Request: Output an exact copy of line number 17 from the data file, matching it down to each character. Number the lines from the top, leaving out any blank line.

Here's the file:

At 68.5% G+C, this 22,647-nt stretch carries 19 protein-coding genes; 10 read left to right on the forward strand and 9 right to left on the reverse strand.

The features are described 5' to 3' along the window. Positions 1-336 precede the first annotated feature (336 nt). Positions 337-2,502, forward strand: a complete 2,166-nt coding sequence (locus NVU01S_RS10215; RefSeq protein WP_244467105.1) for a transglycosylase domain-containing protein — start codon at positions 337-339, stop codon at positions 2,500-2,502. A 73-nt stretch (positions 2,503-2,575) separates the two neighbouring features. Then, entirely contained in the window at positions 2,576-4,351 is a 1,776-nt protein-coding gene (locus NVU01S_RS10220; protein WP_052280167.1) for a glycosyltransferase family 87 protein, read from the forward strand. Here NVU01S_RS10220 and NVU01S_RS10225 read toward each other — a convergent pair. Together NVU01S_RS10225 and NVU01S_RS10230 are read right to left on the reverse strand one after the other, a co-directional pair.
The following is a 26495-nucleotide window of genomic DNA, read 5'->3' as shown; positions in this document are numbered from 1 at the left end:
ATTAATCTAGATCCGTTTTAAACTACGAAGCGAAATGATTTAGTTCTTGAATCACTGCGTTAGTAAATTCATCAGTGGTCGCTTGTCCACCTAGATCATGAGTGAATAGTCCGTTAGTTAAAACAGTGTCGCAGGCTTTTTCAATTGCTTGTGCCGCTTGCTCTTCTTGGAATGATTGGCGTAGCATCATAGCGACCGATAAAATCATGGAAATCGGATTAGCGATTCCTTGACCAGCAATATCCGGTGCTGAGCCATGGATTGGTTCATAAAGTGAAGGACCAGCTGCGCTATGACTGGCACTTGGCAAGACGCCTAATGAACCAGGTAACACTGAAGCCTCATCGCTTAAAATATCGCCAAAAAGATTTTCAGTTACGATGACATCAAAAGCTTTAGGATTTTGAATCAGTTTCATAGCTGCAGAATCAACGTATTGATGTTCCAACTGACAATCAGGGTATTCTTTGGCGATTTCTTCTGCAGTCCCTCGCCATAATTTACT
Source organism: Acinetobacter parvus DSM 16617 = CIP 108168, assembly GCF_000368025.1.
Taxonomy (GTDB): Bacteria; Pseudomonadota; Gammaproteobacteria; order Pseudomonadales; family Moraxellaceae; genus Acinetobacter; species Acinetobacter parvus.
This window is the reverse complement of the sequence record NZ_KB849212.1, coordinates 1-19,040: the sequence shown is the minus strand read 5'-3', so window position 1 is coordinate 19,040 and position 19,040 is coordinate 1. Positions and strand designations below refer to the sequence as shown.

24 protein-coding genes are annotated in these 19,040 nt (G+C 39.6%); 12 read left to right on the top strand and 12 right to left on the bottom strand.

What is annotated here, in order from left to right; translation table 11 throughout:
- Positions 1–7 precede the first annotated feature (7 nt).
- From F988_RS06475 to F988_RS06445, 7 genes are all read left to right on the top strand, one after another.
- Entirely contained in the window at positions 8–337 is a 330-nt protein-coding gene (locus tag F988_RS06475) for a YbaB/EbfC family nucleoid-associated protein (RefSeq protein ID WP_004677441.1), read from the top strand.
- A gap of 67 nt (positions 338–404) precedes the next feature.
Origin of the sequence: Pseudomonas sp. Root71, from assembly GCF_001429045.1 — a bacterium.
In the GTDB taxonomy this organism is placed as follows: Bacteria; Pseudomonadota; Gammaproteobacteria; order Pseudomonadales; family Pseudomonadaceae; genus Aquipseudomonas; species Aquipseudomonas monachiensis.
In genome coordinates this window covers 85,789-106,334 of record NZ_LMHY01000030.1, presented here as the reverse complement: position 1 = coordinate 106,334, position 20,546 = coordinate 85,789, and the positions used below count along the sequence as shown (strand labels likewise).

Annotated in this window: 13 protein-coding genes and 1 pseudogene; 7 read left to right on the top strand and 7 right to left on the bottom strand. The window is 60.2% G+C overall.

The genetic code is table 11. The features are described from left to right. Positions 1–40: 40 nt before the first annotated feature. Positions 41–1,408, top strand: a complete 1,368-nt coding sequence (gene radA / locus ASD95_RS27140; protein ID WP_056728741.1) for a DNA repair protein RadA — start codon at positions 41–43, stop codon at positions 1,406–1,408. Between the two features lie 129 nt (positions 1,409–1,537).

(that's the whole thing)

Annotated in this window: 13 protein-coding genes and 1 pseudogene; 7 read left to right on the top strand and 7 right to left on the bottom strand. The window is 60.2% G+C overall.